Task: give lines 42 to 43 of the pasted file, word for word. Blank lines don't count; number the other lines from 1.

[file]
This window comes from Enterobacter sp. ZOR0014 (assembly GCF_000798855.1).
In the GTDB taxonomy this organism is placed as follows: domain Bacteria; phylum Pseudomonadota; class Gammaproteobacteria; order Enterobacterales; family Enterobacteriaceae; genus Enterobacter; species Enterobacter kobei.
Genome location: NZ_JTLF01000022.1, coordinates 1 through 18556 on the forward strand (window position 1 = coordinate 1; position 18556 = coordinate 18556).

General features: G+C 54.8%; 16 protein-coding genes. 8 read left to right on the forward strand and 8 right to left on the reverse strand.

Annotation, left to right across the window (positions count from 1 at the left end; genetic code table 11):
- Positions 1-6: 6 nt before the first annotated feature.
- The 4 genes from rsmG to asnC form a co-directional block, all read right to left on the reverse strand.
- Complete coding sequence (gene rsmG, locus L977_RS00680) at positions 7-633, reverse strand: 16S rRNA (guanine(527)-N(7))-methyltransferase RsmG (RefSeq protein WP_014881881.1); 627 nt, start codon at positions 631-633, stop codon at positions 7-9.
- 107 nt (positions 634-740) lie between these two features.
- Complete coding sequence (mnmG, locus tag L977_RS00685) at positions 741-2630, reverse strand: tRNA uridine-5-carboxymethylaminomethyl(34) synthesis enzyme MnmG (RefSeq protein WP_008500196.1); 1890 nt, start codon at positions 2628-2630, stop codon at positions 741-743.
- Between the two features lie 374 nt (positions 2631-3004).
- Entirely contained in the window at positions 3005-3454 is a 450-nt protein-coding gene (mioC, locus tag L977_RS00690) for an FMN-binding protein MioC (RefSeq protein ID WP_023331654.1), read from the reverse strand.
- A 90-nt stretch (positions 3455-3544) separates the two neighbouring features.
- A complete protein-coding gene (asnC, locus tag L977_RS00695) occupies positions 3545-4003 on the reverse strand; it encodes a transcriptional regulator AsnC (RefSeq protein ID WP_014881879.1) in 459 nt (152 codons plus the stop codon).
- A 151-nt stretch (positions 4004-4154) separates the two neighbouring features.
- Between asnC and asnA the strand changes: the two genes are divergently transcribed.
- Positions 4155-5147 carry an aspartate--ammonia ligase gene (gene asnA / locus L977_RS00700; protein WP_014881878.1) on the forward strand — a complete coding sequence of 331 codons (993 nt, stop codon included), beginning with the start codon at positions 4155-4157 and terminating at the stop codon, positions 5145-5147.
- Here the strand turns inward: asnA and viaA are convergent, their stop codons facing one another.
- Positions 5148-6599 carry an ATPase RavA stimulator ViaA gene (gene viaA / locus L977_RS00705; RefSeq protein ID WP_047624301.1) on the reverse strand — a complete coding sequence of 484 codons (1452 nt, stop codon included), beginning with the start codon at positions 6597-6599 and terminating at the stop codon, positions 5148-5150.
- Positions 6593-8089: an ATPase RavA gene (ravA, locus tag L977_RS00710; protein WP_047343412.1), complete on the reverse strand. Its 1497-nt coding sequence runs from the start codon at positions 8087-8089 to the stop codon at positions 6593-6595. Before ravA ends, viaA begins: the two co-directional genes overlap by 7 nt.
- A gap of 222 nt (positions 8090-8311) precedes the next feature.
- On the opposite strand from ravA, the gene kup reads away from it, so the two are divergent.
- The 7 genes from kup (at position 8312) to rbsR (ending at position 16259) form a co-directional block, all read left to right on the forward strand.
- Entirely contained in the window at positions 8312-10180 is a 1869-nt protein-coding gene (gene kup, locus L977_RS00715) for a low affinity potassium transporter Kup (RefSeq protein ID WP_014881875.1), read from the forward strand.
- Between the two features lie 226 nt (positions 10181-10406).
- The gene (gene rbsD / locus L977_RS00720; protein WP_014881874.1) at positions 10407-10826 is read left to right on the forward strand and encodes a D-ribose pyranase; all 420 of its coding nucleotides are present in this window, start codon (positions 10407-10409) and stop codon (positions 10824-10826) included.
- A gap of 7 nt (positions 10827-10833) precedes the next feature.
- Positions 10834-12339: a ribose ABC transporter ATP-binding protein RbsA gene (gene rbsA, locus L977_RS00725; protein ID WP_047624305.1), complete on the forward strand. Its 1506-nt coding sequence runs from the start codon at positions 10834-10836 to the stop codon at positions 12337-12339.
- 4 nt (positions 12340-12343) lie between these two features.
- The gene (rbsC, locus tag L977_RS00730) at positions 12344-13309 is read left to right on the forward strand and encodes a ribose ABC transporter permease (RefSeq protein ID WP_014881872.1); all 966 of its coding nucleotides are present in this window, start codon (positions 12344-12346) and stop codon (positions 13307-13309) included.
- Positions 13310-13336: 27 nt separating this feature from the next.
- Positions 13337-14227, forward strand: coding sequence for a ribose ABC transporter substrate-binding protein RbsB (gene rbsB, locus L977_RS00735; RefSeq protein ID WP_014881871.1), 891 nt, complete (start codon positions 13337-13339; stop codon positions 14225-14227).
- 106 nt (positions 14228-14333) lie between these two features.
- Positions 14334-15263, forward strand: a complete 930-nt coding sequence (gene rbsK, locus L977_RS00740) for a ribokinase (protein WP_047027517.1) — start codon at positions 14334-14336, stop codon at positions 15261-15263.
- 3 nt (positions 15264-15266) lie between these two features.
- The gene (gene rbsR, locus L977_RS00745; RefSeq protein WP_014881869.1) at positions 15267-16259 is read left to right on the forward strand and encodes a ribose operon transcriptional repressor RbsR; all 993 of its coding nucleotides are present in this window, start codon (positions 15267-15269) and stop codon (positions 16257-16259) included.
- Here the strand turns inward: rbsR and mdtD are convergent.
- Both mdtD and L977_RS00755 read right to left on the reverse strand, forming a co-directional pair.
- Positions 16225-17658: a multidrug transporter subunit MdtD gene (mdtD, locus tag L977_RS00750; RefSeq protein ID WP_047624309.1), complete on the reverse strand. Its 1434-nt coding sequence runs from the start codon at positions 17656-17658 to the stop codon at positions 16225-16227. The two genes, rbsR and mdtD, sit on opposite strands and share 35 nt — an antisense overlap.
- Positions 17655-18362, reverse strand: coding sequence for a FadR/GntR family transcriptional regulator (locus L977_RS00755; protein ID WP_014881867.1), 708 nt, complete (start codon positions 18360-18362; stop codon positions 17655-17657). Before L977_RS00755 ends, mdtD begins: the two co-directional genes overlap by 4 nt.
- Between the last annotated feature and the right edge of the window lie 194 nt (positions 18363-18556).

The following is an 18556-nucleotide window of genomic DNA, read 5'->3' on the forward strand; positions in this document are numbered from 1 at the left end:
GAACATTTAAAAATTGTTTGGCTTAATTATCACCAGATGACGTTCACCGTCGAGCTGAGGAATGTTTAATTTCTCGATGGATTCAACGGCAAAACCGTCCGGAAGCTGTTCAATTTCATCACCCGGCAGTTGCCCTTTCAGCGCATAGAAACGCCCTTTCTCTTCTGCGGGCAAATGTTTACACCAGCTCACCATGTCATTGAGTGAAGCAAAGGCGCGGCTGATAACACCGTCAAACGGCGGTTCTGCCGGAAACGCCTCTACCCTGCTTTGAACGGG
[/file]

The following is an 18556-nucleotide window of genomic DNA, read 5'->3' on the forward strand; positions in this document are numbered from 1 at the left end:
GAACATTTAAAAATTGTTTGGCTTAATTATCACCAGATGACGTTCACCGTCGAGCTGAGGAATGTTTAATTTCTCGATGGATTCAACGGCAAAACCGTCCGGAAGCTGTTCAATTTCATCACCCGGCAGTTGCCCTTTCAGCGCATAGAAACGCCCTTTCTCTTCTGCGGGCAAATGTTTACACCAGCTCACCATGTCATTGAGTGAAGCAAAGGCGCGGCTGATAACACCGTCAAACGGCGGTTCTGCCGGAAACGCCTCTACCCTGCTTTGAACGGG